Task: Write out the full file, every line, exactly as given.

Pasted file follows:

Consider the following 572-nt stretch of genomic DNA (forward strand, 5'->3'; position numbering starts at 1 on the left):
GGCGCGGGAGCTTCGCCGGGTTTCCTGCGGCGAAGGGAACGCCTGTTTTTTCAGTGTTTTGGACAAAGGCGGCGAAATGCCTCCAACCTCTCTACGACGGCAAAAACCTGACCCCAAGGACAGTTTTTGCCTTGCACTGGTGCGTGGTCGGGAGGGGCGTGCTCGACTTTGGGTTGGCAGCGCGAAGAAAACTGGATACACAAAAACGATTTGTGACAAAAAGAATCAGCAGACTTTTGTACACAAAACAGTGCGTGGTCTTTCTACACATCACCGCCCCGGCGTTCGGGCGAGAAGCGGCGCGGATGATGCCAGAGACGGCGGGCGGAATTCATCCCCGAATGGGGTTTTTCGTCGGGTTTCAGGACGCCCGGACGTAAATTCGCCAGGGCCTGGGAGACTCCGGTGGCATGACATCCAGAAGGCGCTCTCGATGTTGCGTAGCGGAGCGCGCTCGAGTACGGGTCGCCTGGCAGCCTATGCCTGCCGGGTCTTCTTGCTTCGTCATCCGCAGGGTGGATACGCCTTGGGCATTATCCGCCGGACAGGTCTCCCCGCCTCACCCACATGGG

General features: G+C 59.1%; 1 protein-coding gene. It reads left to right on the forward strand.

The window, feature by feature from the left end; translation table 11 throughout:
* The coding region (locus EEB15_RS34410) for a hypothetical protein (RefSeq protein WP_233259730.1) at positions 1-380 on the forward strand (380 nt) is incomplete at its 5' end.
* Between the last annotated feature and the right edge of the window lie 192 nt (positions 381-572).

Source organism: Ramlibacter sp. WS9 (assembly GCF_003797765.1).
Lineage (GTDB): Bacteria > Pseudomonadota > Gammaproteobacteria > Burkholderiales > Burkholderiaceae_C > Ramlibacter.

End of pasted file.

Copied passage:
Consider the following 572-nt stretch of genomic DNA (forward strand, 5'->3'; position numbering starts at 1 on the left):
GGCGCGGGAGCTTCGCCGGGTTTCCTGCGGCGAAGGGAACGCCTGTTTTTTCAGTGTTTTGGACAAAGGCGGCGAAATGCCTCCAACCTCTCTACGACGGCAAAAACCTGACCCCAAGGACAGTTTTTGCCTTGCACTGGTGCGTGGTCGGGAGGGGCGTGCTCGACTTTGGGTTGGCAGCGCGAAGAAAACTGGATACACAAAAACGATTTGTGACAAAAAGAATCAGCAGACTTTTGTACACAAAACAGTGCGTGGTCTTTCTACACATCACCGCCCCGGCGTTCGGGCGAGAAGCGGCGCGGATGATGCCAGAGACGGCGGGCGGAATTCATCCCCGAATGGGGTTTTTCGTCGGGTTTCAGGACGCCCGGACGTAAATTCGCCAGGGCCTGGGAGACTCCGGTGGCATGACATCCAGAAGGCGCTCTCGATGTTGCGTAGCGGAGCGCGCTCGAGTACGGGTCGCCTGGCAGCCTATGCCTGCCGGGTCTTCTTGCTTCGTCATCCGCAGGGTGGATACGCCTTGGGCATTATCCGCCGGACAGGTCTCCCCGCCTCACCCACATGGG

General features: G+C 59.1%; 1 protein-coding gene. It reads left to right on the forward strand.

The window, feature by feature from the left end; translation table 11 throughout:
* The coding region (locus EEB15_RS34410) for a hypothetical protein (RefSeq protein WP_233259730.1) at positions 1-380 on the forward strand (380 nt) is incomplete at its 5' end.
* Between the last annotated feature and the right edge of the window lie 192 nt (positions 381-572).

Source organism: Ramlibacter sp. WS9 (assembly GCF_003797765.1).
Lineage (GTDB): Bacteria > Pseudomonadota > Gammaproteobacteria > Burkholderiales > Burkholderiaceae_C > Ramlibacter.